Its responsibility:

  • detect new patterns and decide if new pattern, or spam/noise
  • decide when an input becomes “boring” and ignored, and when it is learned to balance the strenghts of patterns according to their probabilities
  • can we use external inputs (which we have in Connections) to also serve as “external inhibitory inputs”? Directed by Attention.

Decouple serial SP->TM output

For some reason HTM is not based on Spinking neural networks which are biological. (I guess practical computation resources?)

  • seq: AAAABAAAA
  • this would require a hierarchical (2) SP/TM setup:
    • so first layer predicts next letter: SP->TP->next? (A->A->A…)
    • higher layer:
      • “ignores same inputs”
      • this is done by requiring some number of activations, which will not happen with solution for P2: dropout.
      • this SP’ -> TM’
      • SP’ will process all inputs
      • TM’ will process only much less (changes A/B) (so from seeing first A, TM’ predicts B)

Sorry for the long wall-post! The more I was grasping it, the more ideas coming…


  • we probably should not implement K&T as is now.
  • use re-change period time for which segment cannot be active once it fired (from SNNs)
    • biological!
    • would probably replace artificial potentialPct (overlap of potential pools of columns)
    • forces multiple columns/segments to cover same “feature” input field.
    • sorry, another new idea :frowning: :smiley:
  • use modified K&T (differences on dendrites) + dropout to learn not too much, but not too little
  • attention layer with inhibitory feedback to this layer?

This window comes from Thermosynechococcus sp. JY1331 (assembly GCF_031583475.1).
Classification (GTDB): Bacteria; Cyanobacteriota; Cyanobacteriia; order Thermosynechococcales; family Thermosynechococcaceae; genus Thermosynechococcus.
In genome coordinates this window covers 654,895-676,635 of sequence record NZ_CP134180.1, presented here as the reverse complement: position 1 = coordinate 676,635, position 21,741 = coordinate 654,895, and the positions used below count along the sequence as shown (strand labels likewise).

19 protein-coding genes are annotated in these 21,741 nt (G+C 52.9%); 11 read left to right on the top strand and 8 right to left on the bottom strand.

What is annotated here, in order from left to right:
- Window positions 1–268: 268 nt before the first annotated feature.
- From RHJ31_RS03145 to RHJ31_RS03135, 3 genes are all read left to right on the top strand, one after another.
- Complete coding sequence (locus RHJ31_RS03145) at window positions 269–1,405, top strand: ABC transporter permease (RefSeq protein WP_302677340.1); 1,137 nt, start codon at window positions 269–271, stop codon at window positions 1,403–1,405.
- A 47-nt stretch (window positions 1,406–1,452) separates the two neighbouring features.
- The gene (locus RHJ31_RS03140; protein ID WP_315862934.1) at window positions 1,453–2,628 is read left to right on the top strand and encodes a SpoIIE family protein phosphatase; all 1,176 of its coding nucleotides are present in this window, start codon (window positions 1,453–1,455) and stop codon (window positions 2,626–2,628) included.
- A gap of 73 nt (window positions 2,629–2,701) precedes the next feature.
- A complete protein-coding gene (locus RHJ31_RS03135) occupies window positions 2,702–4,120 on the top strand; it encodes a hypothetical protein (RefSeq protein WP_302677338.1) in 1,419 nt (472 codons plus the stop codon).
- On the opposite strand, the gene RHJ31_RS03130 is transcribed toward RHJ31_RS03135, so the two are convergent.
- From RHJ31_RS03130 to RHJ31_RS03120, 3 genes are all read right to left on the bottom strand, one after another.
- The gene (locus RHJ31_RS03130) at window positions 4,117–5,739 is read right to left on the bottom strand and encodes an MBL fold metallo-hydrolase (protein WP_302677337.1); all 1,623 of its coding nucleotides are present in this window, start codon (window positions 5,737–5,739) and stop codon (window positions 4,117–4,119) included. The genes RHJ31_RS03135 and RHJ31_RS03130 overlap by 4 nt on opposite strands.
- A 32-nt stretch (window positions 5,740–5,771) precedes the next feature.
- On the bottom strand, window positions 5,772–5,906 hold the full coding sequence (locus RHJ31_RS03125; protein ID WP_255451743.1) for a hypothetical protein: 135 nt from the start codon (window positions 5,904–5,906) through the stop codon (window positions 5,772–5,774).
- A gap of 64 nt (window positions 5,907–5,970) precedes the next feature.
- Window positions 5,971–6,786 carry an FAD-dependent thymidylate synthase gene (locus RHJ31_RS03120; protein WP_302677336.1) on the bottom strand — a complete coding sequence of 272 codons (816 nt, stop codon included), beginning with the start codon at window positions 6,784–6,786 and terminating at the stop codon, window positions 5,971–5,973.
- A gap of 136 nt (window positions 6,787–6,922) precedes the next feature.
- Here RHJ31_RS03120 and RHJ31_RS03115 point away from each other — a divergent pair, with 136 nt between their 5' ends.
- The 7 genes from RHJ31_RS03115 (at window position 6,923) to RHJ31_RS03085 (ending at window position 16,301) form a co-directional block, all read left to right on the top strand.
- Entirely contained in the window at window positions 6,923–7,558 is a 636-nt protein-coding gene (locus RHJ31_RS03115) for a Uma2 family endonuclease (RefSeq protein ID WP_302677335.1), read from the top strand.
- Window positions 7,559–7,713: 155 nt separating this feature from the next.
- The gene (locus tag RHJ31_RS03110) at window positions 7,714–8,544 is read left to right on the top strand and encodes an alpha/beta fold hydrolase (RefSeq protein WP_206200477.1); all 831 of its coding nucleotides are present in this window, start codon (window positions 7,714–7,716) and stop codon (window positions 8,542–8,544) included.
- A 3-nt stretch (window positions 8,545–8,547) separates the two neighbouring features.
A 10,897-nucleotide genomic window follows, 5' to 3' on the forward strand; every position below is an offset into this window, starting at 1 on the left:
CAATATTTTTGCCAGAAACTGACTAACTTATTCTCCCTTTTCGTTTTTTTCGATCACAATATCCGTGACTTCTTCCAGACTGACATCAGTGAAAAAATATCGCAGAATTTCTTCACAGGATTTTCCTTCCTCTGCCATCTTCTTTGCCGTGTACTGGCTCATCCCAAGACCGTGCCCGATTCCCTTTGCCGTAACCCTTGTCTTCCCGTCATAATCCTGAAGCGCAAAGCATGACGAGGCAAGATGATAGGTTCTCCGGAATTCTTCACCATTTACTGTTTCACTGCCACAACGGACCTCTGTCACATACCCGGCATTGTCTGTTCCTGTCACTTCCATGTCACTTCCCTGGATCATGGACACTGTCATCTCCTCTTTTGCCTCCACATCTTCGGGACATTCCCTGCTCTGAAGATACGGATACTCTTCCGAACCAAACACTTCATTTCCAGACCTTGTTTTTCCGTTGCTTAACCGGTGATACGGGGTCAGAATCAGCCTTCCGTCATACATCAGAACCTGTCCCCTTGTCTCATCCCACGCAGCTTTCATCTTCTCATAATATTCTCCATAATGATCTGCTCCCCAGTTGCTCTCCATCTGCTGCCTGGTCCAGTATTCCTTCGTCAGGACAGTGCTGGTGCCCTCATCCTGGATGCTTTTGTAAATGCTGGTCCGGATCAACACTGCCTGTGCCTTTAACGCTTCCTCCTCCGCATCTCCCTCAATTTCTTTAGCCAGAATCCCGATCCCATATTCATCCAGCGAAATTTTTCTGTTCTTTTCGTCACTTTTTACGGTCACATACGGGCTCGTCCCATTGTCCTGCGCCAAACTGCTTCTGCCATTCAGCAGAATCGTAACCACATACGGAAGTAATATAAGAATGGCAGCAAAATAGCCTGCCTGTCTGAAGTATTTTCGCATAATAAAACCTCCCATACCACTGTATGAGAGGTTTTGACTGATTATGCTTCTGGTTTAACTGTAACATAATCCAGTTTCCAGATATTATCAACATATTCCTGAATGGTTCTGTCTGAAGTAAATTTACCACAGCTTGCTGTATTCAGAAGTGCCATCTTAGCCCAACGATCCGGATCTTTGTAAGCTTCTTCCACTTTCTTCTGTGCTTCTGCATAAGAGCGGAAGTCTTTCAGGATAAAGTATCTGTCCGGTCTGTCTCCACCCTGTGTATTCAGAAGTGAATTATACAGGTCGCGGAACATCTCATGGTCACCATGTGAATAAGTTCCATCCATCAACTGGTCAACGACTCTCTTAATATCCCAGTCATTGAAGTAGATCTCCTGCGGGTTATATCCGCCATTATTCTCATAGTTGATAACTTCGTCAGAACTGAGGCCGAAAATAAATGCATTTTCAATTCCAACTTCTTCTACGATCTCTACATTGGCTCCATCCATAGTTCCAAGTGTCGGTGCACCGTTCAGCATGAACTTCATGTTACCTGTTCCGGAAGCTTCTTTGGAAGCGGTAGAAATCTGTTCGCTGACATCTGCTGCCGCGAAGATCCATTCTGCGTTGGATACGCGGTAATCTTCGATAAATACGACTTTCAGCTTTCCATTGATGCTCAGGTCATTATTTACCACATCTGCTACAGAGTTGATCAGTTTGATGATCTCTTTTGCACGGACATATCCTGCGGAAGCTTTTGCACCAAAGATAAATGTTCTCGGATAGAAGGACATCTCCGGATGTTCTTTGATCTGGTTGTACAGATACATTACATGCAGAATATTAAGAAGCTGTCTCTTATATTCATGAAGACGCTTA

• hierarchical SP/TMs to learn on long subsequences
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I’m still a newbie in HTM theory, but I like the “Measure difference on the whole segment, not single synapse” idea and the use of a hierarchical setup. I believe that it’s unlikely that sequence memory in the brain works without any hierarchical structure.

Aside from modifying HTM algorithms, I was thinking that it’s also possible to change the inputs as to remove these sections. My idea was to group an input with the past inputs so that the unchanging section is hidden from TM. For instance, consider the following sequence:

0,1,0,0,0,1,0,1,0,0,0,1,0,1,0,0,0,1 [or 3 * (0,1,0,0,0,1)]

It could be transformed into this:


Or, using the following mapping:

{‘000’: ‘a’, ‘001’: ‘b’, ‘010’: ‘c’, ‘011’: ‘d’, ‘100’: ‘e’, ‘101’: ‘f’, ‘110’: ‘g’, ‘111’: ‘h’}



The only constrain is how long these sections are, since increasing the size of the group will exponentially affect the number of possible categories. I’m for sure not the first person to propose that, but I think it was nice to share.

By the way, breznak, we have work to do in this second semester. The example above is part of my research up until now = )

HTM is only an approximation of neuron behavior and it does not copy everything.

Sometime the missing part is unimportant. Sometimes it can be approximated like the k-winner in inhibitory inter-neurons.

When you have a powerful model that seems to work well it is easy to think that the biology works the same way and miss important details.